Like the soft shell layer, your rain layers should be sized to fit comfortably over all your insulating layers. This means for the top you’ll need to be able to layer over baselayer, lightweight fleece, midweight jacket and windbreaker. For bottoms you’ll need to fit over baselayer and lightweight fleece. For some people this will mean going up a size from what you normally wear. It’s important to make sure that whatever you choose will fit over all your other layers without limiting your comfort or range of motion.
The Umbrella and Some Final Tips for Rainwear Comfort
Back at the very beginning of this series I mentioned how influential Ray Jardine’s writings on ultralight backpacking had been on my thinking. One of the more unconventional recommendations that Jardine makes is to carry a lightweight trekking umbrella for use in most rain conditions. I have a GoLite umbrella from the mid-2000s that goes on every backpacking trip I take. The umbrella completely solves the problem of overheating in rainwear. In virtually all rain conditions you’re are able to keep dry under the umbrella while wearing fully breathable clothing–sometimes just baselayer and shorts. I heartily endorse using an umbrella whenever you can. GoLite is no longer in business, but as far as I can tell, the Euroschirm Swing Liteflex Trekking Umbrella is the same model. Every backpacker should have one.
Of course, if you need to use both your hands, say while paddling a canoe, the umbrella doesn’t do you any good. And if the rain is blowing sideways an umbrella won’t keep you dry. In high winds the thing is likely to turn inside out and blow away. These are the conditions that will force you to put on your waterproofs.
When you do, there are a couple things you can do to try to stay comfortable. First, adjust your clothing. Remove an insulating layer if you can. You’ll be warmer inside your raingear and you want to avoid overheating and sweating. It’s better to be a little bit cool than to let yourself get sweaty.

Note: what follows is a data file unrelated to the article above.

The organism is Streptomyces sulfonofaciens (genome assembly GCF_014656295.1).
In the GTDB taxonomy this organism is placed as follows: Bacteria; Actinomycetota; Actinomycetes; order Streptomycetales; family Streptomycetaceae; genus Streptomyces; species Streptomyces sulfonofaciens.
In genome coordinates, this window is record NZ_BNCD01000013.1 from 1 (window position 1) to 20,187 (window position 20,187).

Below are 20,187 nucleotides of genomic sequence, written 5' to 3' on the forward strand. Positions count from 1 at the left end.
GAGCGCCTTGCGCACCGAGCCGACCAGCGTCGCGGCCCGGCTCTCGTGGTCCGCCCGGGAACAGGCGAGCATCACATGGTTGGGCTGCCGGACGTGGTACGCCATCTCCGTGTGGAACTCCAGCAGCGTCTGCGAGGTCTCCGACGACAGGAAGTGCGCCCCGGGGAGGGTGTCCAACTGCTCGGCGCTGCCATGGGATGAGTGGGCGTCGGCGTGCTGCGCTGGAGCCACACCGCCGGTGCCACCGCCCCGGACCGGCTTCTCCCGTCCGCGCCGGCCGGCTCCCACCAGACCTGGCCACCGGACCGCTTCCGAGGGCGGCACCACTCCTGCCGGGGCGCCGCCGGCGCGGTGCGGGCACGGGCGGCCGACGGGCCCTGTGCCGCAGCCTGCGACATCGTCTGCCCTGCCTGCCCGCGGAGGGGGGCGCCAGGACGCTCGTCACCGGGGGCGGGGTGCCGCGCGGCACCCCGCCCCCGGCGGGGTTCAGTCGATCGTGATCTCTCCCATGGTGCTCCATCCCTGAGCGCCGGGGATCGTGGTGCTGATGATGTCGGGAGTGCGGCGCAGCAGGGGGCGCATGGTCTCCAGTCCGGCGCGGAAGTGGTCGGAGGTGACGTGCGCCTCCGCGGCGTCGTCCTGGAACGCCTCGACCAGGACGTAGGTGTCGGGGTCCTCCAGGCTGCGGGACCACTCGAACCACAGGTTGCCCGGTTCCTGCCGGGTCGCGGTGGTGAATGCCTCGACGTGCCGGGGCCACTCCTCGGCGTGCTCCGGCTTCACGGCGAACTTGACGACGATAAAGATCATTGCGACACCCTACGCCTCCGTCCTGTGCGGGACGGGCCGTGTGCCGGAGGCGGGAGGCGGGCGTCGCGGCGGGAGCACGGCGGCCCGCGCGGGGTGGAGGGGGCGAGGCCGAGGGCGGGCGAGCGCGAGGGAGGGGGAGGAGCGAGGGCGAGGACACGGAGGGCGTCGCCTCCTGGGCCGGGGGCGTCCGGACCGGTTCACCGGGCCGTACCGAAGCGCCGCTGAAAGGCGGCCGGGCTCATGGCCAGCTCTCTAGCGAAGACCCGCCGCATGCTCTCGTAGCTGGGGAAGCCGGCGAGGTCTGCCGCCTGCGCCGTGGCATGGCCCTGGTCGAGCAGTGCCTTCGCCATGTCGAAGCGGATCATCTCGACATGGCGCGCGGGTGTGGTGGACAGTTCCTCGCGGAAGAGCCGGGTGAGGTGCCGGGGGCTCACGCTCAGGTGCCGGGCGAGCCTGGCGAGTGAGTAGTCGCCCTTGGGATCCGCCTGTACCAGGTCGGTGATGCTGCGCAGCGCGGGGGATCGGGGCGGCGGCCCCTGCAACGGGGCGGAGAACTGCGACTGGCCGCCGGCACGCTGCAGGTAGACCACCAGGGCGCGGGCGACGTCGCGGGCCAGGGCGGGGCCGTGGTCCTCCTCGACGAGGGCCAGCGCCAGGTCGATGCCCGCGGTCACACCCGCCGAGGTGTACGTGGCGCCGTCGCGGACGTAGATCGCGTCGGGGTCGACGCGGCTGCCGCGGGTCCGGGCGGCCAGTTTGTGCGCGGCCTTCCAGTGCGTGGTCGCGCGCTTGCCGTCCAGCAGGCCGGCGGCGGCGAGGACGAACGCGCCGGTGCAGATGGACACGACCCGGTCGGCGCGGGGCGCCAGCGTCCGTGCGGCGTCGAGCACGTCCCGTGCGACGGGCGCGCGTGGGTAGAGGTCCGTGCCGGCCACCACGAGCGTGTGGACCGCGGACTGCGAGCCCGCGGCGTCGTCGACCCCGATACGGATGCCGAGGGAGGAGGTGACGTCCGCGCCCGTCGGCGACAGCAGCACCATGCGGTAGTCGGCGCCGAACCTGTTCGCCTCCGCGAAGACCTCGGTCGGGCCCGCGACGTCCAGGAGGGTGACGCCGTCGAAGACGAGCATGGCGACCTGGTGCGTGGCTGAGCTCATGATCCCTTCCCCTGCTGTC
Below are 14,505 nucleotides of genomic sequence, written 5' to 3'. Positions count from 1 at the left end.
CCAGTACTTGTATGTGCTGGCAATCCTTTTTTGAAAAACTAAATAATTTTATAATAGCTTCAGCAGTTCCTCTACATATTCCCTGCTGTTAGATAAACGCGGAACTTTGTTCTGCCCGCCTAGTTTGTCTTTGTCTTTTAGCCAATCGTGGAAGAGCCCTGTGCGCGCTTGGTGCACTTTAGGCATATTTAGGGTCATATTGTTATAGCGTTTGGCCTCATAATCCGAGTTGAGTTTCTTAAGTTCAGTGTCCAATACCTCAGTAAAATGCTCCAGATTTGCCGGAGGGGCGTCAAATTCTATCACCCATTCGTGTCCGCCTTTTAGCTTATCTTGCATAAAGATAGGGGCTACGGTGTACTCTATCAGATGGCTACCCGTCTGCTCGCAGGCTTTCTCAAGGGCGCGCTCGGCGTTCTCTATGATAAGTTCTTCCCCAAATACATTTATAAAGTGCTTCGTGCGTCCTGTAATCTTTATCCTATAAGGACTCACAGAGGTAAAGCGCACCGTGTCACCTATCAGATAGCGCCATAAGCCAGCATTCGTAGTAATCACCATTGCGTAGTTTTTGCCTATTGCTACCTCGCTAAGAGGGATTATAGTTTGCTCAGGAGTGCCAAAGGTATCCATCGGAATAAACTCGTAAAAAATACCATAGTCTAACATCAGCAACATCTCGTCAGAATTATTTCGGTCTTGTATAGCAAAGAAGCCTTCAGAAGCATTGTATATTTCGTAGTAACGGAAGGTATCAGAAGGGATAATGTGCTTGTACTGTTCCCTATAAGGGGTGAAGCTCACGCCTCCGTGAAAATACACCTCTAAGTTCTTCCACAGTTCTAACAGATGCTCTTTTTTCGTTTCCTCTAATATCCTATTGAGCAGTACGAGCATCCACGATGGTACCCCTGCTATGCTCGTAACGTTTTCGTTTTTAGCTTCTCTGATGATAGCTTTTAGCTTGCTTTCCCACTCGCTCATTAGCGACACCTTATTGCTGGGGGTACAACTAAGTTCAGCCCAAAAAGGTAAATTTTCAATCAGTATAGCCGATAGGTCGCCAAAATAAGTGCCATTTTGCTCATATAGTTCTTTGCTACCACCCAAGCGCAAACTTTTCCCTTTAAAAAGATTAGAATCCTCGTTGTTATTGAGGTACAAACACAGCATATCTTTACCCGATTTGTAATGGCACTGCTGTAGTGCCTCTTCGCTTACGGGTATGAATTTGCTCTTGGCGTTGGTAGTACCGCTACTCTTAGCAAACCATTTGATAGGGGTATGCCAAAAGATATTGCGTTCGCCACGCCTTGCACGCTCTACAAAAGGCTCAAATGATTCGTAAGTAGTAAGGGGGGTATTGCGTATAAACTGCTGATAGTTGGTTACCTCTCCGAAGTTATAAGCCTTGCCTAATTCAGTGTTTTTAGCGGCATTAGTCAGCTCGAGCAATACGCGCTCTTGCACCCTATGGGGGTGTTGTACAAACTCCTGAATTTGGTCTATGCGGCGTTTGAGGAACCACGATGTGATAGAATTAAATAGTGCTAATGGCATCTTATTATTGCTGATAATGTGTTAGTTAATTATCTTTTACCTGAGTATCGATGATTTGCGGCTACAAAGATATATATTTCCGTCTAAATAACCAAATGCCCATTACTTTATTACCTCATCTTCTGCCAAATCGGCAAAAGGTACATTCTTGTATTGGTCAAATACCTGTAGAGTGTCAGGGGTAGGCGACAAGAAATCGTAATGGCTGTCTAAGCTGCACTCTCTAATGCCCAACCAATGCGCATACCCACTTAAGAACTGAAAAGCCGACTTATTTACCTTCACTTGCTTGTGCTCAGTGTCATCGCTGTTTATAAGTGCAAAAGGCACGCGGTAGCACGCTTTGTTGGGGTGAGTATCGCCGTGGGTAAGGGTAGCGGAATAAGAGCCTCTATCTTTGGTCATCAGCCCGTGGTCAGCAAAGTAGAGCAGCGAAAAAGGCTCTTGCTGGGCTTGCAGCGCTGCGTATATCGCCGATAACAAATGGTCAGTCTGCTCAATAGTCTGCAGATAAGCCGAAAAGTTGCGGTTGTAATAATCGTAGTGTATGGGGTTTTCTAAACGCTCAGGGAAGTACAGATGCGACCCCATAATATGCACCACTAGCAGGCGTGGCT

Second, try to keep your skin from touching the waterproof membrane on the inside of the jacket. If it’s cool enough, wear your lightweight baselayer top and bottom. This thin layer of lightweight wicking fabric between your skin and the waterproof coating can do a lot to improve your feeling of comfort. You won’t feel as clammy and your body heat will be able to dry your baselayer quickly once your exertion level drops off.
Of course, if its an 70 degree summer day in the Boundary Waters you aren’t really going to be keen to wear your baselayers. In this case, the best you can do is ventilate your rainwear as much as possible to try to keep your body cool and prevent heavy perspiration. If you have pit zips, try opening them up, loosening the hem on your jacket and opening the front zip as low as you can without letting rain in.
These tips don’t guarantee comfort, but they will help in the borderline situations that have you wondering if you’re better off with raingear or without.
Buy This, Not This
Buy a Gore-Tex Paclite rain jacket and a pair of Paclite pants made by a major outdoor brand. Make sure your jacket has a fitted hood that moves with your head. Pit zips are a nice feature in jackets and ankle zips are essential in pants. Size your shells so you can wear them over the top of Layers 1-4 of the clothing system. If Gore-Tex isn’t in your budget, buy an affordable set of breathable rainwear from a reputable outdoor brand. Whatever waterproof shells you buy should be backed by good warranty. Buy rain pants.
Buy a trekking umbrella.
Don’t buy non-breathable rainwear. Don’t buy heavy mountaineering hard shells. Don’t buy rainwear with hung liners. Don’t buy waterproof/breathable shells unless they are backed by a lifetime warranty against defects in materials and manufacturing.